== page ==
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Observation Date (UT) Observation Lat

Canonical Name:Crab
TeVCat Name:TeV J0534+220
Other Names:G184.6−5.8, 3C144, SN1054
2HWC J0534+220
eHWC J0534+220
LHAASO J0534+2202
Source Type:PWN
R.A.:05 34 30.9 (hh mm ss)
Dec.:+22 00 44.5 (dd mm ss)
Gal Long: 184.56 (deg)
Gal Lat: -5.79 (deg)
Distance: 2 kpc
Flux:1 (Crab Units)
Energy Threshold:700 GeV
Spectral Index:2.5
Extended:Yes
Size (X):0.01 (deg)
Size (Y):0.01 (deg)
Discovery Date:1989-07
Discovered By: Whipple
Green's Catalog:Link
TeVCat SubCat:Default Catalog

Source Notes:

Source position and its uncertainty:

From H.E.S.S. Collaboration (2019):
This is the position reported in TeVCat. - R.A. (J2000): 05h 34m 30.9s +/- 0.1s (stat) +/- 1.3s (sys)
- Dec. (J2000): +22d 00' 44.5'' +/- 1.1'' (stat) +/- 20'' (sys)
- "... which is within uncertainties compatible with the Crab pulsar location"

From Holler et al. for the H.E.S.S. Collaboration (2017):
- R.A. (J2000): 05h 34m 30.9s +/- 1.2s (stat) +/- 20s (sys)
- Dec. (J2000): +22d 00' 44.5'' +/- 1.1'' (stat) +/- 20'' (sys)
- "at a distance of 16.8'' from, and within uncertainties compatible
with, the Crab pulsar location."

From Aharonian et al. (2004):
- R.A. (J2000): 05h 34m 31.1s +/- 0.2s(stat) +/- 1.8s(sys)
- Dec. (J2000): +22d 00' 52" +/- 3"(stat) +/- 25" (syst)
- This position is shifted by 12.4" +/- 3.1"(stat) +/- 25"(syst) to the west of the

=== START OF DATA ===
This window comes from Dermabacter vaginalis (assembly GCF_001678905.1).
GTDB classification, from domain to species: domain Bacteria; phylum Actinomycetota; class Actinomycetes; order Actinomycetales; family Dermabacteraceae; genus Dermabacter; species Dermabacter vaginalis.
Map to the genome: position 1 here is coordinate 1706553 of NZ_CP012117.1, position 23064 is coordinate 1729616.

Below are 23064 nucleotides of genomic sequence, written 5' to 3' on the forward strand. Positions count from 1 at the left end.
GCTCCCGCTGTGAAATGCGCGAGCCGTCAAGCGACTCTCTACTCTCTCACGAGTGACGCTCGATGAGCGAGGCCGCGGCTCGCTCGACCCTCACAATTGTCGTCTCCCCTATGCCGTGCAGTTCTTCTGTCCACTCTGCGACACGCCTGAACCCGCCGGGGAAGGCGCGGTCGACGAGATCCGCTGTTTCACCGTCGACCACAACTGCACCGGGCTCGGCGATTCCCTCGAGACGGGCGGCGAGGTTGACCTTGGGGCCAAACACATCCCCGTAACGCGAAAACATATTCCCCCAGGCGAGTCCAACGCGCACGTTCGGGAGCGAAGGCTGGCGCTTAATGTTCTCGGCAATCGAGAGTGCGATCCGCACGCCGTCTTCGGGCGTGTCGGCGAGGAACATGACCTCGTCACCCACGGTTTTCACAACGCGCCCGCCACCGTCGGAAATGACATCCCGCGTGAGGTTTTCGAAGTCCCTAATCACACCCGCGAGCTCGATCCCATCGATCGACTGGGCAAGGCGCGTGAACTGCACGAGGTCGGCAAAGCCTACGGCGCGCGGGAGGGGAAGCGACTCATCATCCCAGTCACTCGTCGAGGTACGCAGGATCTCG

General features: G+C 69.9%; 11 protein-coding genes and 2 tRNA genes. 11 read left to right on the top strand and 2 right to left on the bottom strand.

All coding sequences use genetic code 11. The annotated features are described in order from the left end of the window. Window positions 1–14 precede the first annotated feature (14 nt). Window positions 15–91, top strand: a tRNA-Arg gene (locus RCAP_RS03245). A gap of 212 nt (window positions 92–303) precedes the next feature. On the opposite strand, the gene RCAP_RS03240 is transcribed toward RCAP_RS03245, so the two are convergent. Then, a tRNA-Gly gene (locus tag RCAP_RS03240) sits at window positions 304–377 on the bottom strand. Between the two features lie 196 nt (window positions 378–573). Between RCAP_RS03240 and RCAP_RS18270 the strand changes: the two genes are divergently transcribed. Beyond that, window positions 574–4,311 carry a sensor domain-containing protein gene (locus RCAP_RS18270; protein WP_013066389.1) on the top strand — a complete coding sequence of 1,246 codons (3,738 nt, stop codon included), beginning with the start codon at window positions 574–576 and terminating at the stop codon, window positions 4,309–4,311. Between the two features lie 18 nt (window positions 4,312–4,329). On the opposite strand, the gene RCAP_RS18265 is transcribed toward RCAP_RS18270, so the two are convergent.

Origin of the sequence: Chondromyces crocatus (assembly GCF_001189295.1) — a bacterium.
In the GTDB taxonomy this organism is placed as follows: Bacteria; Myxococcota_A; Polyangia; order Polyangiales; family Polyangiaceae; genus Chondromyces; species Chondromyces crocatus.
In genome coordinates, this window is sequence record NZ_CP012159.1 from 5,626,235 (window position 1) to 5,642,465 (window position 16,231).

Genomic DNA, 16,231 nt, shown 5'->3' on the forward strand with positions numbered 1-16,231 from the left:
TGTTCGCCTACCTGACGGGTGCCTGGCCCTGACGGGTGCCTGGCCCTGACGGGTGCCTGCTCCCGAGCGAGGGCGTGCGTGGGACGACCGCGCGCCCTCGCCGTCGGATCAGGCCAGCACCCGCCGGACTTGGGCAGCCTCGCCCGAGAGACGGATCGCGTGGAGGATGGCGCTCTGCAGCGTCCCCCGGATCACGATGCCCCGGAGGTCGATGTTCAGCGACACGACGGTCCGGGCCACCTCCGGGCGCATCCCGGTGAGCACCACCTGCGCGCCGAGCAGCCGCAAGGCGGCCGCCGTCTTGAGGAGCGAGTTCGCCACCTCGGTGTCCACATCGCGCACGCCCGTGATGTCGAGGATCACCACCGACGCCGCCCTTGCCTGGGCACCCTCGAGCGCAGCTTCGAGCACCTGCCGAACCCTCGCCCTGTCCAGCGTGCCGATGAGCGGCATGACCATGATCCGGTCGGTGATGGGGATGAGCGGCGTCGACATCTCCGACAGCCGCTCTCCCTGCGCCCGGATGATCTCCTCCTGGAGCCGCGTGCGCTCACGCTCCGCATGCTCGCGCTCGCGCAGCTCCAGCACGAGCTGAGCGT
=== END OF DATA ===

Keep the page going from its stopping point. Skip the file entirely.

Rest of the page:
nominal position of the pulsar (RA: 05h 34m 31.97s, Dec. 22d 00' 52.1"; J2000)

Emission components:

In addition to this steady gamma-ray emission from the nebula,
a pulsed component at lower energies has also been
detected Aliu et al. (2008), Otte et al. (2011), Saito (2011)

The Crab was included in the list of sources from wich ultra-high energy photons were detected
by LHAASO:
From Cao et al. (2021):
- "At 100 TeV, the angular and energy resolutions are about 15–20 arcmin
and better than 20%, respectively, allowing adequate spectroscopic and
morphological studies."
- "The statistical significance of the detection above 100 TeV is calculated
using a 0.3deg extension template"
- "Crab Units (CU), flux of the Crab Nebula at 100 TeV; 1 CU = 6.1 x 10-17 photons TeV-1 cm-2 s-1)"
- Significance above 100 TeV: 17.8 sigma
- E_max (PeV): 0.88 +/- 0.11
- On-source events/Off-source events: 67/5.5
- Exposure (hr): 2236.4

- "An energy spectrum approaching 1 PeV provides the first
model-independent evidence that the Crab Nebula operates as an
electron PeVatron. In KM2A, Crab is detected as a point-like source."

Source Extent:

From H.E.S.S. Collaboration (2019):
Details of the extended nature of the Crab Nebula emission at TeV
energies are presented:
- "Here we report that the Crab nebula has an angular extension at
gamma-ray energies of 52 arcseconds (assuming a Gaussian source
width), significantly larger than at X-ray energies."
- "The comparison of data to simulations reveals that the nebula is
extended. We can reproduce the data only by simulating an extended
source. We do this by convolving the angular resolution function with
a two-dimensional Gaussian with a best-fit value of:
52.2'' +/- 2.9''(stat) +/- 6.6''(sys)
The systematic uncertainty is related to the calibration and analysis
method, to the spectral shape used to simulate the angular resolution,
and to the fit method."
- "We therefore conclude that we measure the Crab nebula as a
substantially extended gamma-ray source at photon energies above
700 GeV."
- "By splitting our data into two parts, below and above 5 TeV, we
have also searched for energy dependent changes of the TeV gamma-ray
extension. Such changes are ultimately also expected to show up in TeV
gamma-ray data. While the Crab PWN is significantly extended in both
energy bins, our data are currently not precise enough to establish